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May 21, 2006

Major report on women in prison

As detailed in this AP article, a new report from the Women's Prison Association provides a "comprehensive state-by-state breakdown of the huge increase in incarceration of women over the past 30 years."  As the article explains, this new "report concurred with previous analyses attributing much of the nationwide increase in women's imprisonment to the war on drugs."

The WPA's report is entitled "Hard Hit: The Growth in the Imprisonment of Women 1977-2004" and it can be accessed at this linkThe Foreword to the report provides an overview and key findings:

Over the past three decades, as the United States has experienced explosive prison growth, women have been hard hit.  Although women have the dubious distinction of being the fastest growing segment of the prison population, scant attention has been paid to their involvement in the criminal justice system.  Indeed, even most official sources of criminal justice data do not distinguish between men and women in their analyses, leaving it only to speculation on whether there are any distinctions between the two groups that make a difference.

HARD HIT: The Growth in the Imprisonment of Women, 1977 - 2004 is the first study of its kind, analyzing the striking growth in the numbers of women in prison, state-by-state over nearly three decades.  The report provides context to the alarming growth trends and reviews what is understood about the phenomena by researchers who study women in the criminal justice system....

Key Findings:

  • Across the board, the growth has been dramatic....
  • Tremendous state and regional variances exist....
  • At the beginning of this century, interesting shifts occur....
  • Women, families, and communities are devastated by imprisonment.

May 21, 2006 at 07:23 AM | Permalink

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'Although women have the dubious distinction of being the fastest growing segment of the prison population, scant attention has been paid to their involvement in the criminal justice system.' Well, yes and no. I think it would be fairer to say that scant attention has been paid to what (comparatively little) literature exists devoted largely to women in the criminal justice system. While lacking expertise in this area, and without a thorough scanning of the literature, the bibliography I assembled on 'criminal law, punishment and prisons,' includes the following entries:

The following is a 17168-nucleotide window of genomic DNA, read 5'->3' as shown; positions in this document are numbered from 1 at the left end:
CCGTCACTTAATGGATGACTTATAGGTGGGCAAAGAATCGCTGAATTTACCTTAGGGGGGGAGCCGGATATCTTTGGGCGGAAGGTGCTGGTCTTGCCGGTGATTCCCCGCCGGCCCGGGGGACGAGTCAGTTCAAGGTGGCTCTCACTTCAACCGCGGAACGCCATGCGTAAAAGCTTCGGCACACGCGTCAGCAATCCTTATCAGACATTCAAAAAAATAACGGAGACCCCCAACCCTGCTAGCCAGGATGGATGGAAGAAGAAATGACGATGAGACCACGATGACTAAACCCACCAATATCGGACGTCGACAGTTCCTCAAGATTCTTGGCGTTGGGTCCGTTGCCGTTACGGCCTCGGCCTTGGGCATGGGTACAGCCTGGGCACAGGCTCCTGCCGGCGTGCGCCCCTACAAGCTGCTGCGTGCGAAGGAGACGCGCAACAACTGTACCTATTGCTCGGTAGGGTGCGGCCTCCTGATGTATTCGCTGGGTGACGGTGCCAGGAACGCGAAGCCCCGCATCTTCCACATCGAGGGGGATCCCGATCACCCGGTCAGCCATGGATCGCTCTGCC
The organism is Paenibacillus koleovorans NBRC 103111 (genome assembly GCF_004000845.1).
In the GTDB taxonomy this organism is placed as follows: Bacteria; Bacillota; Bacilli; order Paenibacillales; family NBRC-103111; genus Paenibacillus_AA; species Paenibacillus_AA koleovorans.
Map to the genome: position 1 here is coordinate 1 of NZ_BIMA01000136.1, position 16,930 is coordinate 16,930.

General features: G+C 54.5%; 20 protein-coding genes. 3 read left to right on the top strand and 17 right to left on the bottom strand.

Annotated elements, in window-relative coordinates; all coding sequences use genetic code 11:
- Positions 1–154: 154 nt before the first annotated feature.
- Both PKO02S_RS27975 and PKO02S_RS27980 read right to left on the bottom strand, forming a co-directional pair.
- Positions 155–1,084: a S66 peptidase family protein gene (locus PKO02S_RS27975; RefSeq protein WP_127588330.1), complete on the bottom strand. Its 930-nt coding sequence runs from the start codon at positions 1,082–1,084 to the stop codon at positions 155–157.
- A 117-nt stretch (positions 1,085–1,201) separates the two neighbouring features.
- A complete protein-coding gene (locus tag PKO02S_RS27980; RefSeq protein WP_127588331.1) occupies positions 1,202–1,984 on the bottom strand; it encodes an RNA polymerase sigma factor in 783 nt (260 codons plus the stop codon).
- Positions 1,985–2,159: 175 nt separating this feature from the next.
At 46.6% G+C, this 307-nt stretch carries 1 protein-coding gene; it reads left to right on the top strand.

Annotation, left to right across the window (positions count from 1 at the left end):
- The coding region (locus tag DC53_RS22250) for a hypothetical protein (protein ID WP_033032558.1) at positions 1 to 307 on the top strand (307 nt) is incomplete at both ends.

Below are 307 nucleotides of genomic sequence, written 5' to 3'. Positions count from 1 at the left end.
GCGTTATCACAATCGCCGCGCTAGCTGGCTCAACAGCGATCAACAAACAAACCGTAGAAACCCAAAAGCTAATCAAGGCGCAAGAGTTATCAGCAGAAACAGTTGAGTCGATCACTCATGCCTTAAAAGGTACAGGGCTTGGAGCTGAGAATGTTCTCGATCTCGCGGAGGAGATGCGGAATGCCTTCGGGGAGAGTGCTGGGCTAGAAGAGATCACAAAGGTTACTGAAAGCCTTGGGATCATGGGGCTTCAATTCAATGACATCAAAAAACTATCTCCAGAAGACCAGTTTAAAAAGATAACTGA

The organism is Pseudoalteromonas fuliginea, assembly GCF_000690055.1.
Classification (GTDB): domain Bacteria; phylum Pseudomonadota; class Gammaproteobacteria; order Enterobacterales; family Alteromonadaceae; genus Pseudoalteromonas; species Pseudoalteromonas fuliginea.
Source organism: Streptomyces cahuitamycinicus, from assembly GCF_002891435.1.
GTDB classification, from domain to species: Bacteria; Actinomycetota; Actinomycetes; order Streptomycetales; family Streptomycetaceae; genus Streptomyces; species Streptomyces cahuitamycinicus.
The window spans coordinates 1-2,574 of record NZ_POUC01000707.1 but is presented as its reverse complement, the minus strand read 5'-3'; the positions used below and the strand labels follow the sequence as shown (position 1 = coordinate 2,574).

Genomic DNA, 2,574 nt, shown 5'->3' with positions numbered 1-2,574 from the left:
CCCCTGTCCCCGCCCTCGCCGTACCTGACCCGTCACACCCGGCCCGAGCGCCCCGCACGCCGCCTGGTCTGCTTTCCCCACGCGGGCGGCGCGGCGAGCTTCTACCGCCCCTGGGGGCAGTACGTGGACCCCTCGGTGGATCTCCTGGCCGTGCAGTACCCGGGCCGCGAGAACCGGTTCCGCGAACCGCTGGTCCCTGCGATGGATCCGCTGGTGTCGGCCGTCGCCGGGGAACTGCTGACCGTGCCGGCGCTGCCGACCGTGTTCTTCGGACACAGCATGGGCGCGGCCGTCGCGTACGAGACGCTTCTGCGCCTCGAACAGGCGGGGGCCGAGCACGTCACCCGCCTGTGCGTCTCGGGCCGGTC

Calhoun, Avery J. and Heather D. Coleman. ‘Female Inmates' Perspectives on Sexual Abuse by Correctional Personnel: An Exploratory Study,’ Women & Criminal Justice 13, No.2/3 (2002): 101-124. [As one sees here, there is a journal, edited by Donna C. Hale, 'devoted specifically to interdisciplinary and international scholarly research and criminal justice practice dealing with all areas of women and criminal justice. It provides both scholars and practitioners with a single forum devoted to this critical specialty area in the fields of both criminal justice and women's studies.']

Daly, Kathleen. (1996). Gender, Crime and Punishment. New Haven, CT: Yale University Press.

Hartwell, Stephanie. ‘Female Mentally Ill Offenders and Their Community Reintegration Needs: An Initial Examination,’ International Journal of Law and Psychiatry 42, No. 1-2 (2001): 211-233.

O'Brien, Patricia. (2001). Making it in the 'Free World': Women in Transition From Prison. Albany: State University of New York Press.

Owen, Barbara A. (1998). In the Mix: Struggle and Survival in a Women's Prison. Albany, NY: State University of New York Press.

Price, Barbara Raffel and Natalie J. Sokolof. (2003, 3rd ed.). The Criminal Justice System and Women: Offenders, Prisoners, Victims, and Workers. New York: McGraw-Hill.

Rathbone, Cristina. (2005). Women, Prison, and Life Behind Bars. New York: Random House.

Indeed, I think the more telling point is that 'most official sources of criminal justice data do not distinguish between men and women in their analyses, leaving it only to speculation on whether there are any distinctions between the two groups that make a difference.'

That said, the WPA's report is a welcome addition to the literature and perhaps portends a closer examination of gender issues and criminal justice.

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